I could not have asked for a better start to the New Year. 2014 was quick off the starting blocks with January already setting the tone for the rest of the year as momentum continues to pick up in data center and cloud networking. Here are some highlights of the state of the business, new product introductions and additions to the ACI partner ecosystem -
- ACI customer traction continues to get stronger; Ecosystem continues to add new members
Cisco Live! in Milan provided first-hand evidence of the strong interest from customers to learn more about Cisco’s Application Centric Infrastructure (ACI). Customer briefing sessions were packed and demos in the World of Solutions had strong interest. Hundreds of customers are engaged in proof-of-concepts just in the first 30 days. Select customers have been provided the Application Policy Infrastructure Controller (APIC) simulator to get them early exposure and help harden the APIC ahead of its general availability targeted for Q2 this year.
The open architecture of the APIC means that it is easier for new technology partners to come on board and integrate. New members coming on board the ACI ecosystem include A10 networks, Cloudera, MapR and Catbird. Expect solution data sheets to be made available closer to the APIC availability.
Watch Soni Jiandani provide details of the momentum building around ACI -
The vision of ACI was also extended to Campus and WAN environments with the announcement of the APIC Enterprise module. Stay tuned for more on this space.
- Nexus 9000 continues to break new records – Miercom and Lippis test reports available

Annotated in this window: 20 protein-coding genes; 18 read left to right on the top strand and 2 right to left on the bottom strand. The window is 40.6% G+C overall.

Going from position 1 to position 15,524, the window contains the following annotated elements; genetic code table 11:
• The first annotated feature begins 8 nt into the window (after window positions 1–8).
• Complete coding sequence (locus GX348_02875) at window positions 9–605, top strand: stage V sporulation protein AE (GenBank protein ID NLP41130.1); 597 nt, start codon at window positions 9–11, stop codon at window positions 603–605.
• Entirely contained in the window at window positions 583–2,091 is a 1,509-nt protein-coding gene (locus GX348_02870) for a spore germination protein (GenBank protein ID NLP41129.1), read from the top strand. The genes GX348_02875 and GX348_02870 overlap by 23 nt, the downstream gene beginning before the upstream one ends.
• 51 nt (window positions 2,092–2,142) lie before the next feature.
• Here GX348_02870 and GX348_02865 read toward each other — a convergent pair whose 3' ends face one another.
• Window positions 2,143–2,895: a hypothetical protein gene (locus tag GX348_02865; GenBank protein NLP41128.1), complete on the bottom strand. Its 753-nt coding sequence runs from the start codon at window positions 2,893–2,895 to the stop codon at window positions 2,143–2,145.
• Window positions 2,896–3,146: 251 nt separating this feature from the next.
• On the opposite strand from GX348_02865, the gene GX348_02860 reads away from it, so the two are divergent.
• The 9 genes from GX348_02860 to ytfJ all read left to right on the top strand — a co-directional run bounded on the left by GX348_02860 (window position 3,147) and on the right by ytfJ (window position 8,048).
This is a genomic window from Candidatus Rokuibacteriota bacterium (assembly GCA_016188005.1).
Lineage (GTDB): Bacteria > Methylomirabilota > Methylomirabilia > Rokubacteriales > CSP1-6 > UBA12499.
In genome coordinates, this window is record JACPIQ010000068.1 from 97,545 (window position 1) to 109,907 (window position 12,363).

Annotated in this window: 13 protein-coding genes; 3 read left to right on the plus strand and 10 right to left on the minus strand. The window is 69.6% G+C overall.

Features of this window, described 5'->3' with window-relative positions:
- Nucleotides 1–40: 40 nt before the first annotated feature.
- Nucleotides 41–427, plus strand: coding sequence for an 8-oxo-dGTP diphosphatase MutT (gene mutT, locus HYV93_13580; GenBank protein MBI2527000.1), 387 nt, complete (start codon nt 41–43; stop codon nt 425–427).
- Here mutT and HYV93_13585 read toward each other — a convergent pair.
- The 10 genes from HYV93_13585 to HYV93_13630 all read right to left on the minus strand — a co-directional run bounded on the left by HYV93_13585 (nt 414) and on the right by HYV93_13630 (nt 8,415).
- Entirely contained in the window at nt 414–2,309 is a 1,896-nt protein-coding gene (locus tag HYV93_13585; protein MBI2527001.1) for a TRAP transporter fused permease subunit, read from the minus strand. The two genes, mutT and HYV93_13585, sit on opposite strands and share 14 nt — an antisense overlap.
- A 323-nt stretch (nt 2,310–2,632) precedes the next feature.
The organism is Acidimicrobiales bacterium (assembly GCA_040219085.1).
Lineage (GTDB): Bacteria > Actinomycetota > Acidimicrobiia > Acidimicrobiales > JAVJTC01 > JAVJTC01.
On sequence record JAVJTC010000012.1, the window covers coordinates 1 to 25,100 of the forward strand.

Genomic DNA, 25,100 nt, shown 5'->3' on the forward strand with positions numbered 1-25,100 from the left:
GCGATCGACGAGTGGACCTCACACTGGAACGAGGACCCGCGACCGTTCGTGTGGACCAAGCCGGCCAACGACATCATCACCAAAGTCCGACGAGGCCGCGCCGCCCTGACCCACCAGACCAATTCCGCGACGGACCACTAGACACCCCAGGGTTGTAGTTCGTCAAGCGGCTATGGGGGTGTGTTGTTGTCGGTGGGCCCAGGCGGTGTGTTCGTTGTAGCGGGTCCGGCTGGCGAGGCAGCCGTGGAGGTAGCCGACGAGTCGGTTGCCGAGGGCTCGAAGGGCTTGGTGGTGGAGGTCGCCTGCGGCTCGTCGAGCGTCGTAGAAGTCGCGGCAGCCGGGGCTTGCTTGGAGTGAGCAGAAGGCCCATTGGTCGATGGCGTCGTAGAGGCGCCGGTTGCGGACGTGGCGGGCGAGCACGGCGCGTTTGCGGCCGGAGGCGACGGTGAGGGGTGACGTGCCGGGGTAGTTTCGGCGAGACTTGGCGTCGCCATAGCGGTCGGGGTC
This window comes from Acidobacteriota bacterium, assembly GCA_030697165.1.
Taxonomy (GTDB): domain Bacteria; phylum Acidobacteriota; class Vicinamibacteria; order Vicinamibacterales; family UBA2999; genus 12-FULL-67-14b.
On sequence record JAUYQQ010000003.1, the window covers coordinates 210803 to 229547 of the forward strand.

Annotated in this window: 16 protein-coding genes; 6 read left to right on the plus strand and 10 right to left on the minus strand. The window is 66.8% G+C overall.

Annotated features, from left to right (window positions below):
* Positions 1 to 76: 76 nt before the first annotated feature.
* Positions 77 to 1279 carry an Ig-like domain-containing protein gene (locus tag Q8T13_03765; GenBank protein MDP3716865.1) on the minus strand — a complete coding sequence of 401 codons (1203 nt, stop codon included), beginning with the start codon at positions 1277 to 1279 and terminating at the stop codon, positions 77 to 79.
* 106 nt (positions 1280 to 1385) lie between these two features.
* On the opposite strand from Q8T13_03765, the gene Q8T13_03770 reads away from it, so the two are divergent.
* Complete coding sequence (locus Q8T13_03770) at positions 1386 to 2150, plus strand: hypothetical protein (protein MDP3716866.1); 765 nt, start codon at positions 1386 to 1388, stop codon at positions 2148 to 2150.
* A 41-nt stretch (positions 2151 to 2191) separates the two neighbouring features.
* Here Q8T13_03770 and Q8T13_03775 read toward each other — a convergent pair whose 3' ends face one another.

The Nexus 9000 has been shipping since Q4 of 2013 and is already breaking new records. Miercom released a report that detailed how the Nexus 9500 is offering the highest performance and lowest latency in 40GbE competitive studies. This supplements test reports released here earlier by Lippis and Ixia that focus on performance, availability, power efficiency and programmability.
Read More »
Tags: A10 Networks, ACI, APIC, Catbird, Cloudera, David Yen, F3 module, InterCloud, MapR, Neil Lock, Nexus 3100, Nexus 5600, Nexus 7700, Nexus 7706, Soni Jiandani, Unified Ports, VXLAN
Cisco announced last week that its rapidly expanding ACI ecosystem now includes the A10 Networks aCloud Services Architecture based on the Thunder ADC Application Delivery Controllers, as well as the Catbird IDS/IPS virtual security solutions. These new ACI ecosystem vendors are announcing support for the ACI policy model and integration with the Application Infrastructure Policy Controller (APIC) which will accelerate and automate deployment and provisioning of these services into application networks. This should also resolve any speculation that the ACI ecosystem would not be including technology vendors that compete with Cisco’s other lines of business, as Cisco expands the solution alternatives for customers.
Each of the solutions will rely on two primary capabilities of the APIC and ACI to provide a policy-based automation framework and policy-based service insertion technology. A policy-based automation framework enables resources to be dynamically provisioned and configured according to application requirements. As a result, core services such as firewalls, application delivery controllers (ADC) and Layer 4 through 7 switches can be consumed by applications and made ready to use in a single automated step.
A policy-based service insertion solution automates the step of routing network traffic to the correct services based on application policies. The automated addition, removal, and reordering of services allows applications to quickly change the resources that they require without the need to rewire and reconfigure the network or relocate the services. For example, if the business decision is made to use a web application firewall found in a modern ADC as a cost-effective way of achieving PCI compliance, administrators would simply need to redefine the policy for the services that should be used for the related applications. The Cisco APIC can dynamically distribute new policies to the infrastructure and service nodes in minutes, without requiring the network be manually changed.
Read More »
Tags: A10 Networks, ACI, APIC, application centric infrastructure, Catbird, FISMA, HIPAA, pci-dss